Common Property Memorandum

A very common question our clients ask.

Who is responsible for the repair or replacement of an item? Is it the individual lot owner or the Strata?

While there are clear boundary lines in some Strata complexes, that defines the responsibility of maintenance between the owners corporation and an individual lot owner, there are times where it is not so clear.

While there is a general rule of thumb, items that require clear definition of responsibility are to be outlined in an approved Common Property Memorandum and a By-law passed by a Special Resolution at a general meeting of the owners corporation.

We often refer to hot water systems and air conditioning units that are located on what is deemed common property, however only service one unit. For ease of maintaining your Strata property and budgeting accordingly, our future annual general meetings will include a Motion to determine who is responsible for what, in order to avoid confusion and to ensure transparency.

What is the general rule of thumb?

The Lot (also known as the unit)

In most strata schemes, the lot owner owns the inside of the unit but not the main structure of the building. Usually the four main walls, the ceiling, roof and the floor are common property. The basic rule is that everything inside a lot is the owner’s property which includes all internal walls, fixtures, carpet and paint on the walls.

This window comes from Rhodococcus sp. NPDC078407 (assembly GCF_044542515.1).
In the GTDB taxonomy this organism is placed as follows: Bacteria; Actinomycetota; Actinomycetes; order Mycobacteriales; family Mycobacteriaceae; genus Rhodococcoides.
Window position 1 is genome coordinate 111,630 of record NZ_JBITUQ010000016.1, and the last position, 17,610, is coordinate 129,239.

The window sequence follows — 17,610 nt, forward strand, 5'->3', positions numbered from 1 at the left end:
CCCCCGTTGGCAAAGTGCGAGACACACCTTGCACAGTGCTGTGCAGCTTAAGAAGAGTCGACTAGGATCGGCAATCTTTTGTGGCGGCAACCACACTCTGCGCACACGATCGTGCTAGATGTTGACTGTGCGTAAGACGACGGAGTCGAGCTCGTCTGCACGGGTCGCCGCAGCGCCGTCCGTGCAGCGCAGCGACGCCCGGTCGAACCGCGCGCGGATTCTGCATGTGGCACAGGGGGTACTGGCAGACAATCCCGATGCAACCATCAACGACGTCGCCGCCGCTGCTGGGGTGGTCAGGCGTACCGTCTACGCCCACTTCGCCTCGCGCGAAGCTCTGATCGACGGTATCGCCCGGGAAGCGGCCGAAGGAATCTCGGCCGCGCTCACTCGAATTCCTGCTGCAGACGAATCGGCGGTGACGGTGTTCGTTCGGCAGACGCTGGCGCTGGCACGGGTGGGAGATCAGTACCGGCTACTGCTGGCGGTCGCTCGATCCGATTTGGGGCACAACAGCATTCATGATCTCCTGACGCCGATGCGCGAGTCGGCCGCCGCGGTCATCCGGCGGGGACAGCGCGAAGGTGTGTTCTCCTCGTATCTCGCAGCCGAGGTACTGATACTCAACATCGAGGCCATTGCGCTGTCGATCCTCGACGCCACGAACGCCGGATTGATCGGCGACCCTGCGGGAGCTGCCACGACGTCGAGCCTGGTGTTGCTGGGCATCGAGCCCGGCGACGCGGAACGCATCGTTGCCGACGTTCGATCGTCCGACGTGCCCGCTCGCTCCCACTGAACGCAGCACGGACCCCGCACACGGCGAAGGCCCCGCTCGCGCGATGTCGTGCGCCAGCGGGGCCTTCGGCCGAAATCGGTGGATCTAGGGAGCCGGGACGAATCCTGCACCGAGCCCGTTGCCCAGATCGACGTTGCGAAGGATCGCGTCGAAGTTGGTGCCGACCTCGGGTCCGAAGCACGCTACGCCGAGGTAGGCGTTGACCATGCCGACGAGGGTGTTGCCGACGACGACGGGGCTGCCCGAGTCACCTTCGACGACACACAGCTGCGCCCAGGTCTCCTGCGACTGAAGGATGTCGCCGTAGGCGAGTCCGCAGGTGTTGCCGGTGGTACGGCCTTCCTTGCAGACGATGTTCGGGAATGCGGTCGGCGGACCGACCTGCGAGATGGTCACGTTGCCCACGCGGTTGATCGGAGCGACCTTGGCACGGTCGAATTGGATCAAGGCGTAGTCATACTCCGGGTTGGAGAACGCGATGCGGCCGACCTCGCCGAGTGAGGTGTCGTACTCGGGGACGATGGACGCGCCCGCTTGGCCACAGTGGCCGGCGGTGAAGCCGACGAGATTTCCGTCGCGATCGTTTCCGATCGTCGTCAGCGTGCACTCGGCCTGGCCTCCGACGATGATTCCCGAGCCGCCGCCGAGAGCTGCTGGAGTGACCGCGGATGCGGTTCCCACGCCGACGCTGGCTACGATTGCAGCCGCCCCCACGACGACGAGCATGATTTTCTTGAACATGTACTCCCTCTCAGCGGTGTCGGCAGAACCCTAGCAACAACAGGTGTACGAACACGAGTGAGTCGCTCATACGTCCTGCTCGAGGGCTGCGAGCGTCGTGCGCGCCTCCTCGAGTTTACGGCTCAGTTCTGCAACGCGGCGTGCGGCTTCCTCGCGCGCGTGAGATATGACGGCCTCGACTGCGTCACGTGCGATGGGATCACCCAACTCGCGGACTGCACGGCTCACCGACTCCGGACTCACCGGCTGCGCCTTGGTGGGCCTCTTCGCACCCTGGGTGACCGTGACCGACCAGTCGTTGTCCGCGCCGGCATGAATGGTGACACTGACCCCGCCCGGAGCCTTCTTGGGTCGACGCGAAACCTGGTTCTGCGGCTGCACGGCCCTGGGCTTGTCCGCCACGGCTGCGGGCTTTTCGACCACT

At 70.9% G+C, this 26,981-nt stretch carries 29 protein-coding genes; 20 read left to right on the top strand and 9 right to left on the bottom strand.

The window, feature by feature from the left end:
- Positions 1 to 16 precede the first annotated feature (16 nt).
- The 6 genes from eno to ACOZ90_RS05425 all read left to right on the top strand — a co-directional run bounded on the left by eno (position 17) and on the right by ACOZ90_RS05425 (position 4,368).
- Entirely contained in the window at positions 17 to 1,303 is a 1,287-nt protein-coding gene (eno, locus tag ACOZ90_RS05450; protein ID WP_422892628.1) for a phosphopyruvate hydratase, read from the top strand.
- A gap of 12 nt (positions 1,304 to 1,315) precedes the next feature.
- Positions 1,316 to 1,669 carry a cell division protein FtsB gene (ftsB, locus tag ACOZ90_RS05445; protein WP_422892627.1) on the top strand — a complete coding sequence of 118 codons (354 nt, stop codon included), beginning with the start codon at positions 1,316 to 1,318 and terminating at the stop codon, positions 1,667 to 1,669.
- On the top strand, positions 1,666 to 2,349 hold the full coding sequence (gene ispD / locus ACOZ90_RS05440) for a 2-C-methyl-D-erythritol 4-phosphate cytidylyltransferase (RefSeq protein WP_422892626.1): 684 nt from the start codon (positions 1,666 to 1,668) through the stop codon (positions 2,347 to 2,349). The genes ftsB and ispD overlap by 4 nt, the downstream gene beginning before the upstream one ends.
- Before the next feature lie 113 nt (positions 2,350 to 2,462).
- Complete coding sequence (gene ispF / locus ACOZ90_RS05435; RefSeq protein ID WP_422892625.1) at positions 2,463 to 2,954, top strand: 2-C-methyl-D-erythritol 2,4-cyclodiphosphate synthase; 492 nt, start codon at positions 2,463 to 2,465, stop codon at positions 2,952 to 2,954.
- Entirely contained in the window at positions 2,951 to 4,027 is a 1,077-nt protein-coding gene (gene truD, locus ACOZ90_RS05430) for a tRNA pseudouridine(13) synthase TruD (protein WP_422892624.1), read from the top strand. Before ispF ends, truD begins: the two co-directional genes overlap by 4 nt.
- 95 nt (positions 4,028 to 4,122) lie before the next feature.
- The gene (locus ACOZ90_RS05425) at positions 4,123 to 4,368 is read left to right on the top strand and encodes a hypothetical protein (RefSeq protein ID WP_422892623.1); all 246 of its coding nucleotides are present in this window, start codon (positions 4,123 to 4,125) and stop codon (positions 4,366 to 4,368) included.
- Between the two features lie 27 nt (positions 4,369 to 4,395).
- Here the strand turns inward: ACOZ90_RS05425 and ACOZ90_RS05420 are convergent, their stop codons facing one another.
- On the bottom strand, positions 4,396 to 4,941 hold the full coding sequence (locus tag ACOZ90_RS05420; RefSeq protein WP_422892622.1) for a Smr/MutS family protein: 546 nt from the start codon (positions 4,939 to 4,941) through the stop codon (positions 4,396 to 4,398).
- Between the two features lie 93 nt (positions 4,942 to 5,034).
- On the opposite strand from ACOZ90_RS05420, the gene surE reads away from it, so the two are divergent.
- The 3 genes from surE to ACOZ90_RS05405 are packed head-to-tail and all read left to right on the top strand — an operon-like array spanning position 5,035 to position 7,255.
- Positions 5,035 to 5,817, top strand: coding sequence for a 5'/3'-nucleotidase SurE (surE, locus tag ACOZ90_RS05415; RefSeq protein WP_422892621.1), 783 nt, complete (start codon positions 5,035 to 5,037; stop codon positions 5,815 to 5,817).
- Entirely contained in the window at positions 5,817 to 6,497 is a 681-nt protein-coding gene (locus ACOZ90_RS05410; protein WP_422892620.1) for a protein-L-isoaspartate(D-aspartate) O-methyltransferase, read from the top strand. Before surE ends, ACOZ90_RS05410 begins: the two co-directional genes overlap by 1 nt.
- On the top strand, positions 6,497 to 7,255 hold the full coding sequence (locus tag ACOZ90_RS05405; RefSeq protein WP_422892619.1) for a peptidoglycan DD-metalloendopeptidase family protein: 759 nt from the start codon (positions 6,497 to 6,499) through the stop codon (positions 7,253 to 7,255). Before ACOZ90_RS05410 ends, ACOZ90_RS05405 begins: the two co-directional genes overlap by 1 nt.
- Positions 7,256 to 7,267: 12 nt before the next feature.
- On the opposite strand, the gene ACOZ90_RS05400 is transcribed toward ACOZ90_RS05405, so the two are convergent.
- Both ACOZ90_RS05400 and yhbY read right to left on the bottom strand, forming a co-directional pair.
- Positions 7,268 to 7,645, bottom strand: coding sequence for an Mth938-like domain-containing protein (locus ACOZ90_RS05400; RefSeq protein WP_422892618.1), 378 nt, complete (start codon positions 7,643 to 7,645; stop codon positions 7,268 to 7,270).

A lot owner effectively owns the airspace, and anything included in the airspace, inside the boundary walls, floor and ceiling of the lot. Lot airspace may include balconies and courtyards.

Areas of Common Property

Common property boundaries of each lot are generally formed by:

• the upper surface of the floor (but not including carpet)

• the under surface of the ceiling

• all external or boundary walls (including doors and windows).

Common property can include such things as:

• pipes in the common property or servicing more than one lot

• electrical wiring in the common property or servicing more than one lot

• originally installed parquet floors, ceramic tiles, floorboards, vermiculite ceilings, plaster ceilings and cornices

• magnesite finish on the floor

• most balcony doors are usually common property if the strata plan was registered after 1974

• the slab dividing two storeys of the same lot or one storey from an open space roof area or garden areas of a lot (eg. a townhouse or villa), is usually common property if the strata plan was registered after 1 July 1974, unless the registered strata plan says it is not.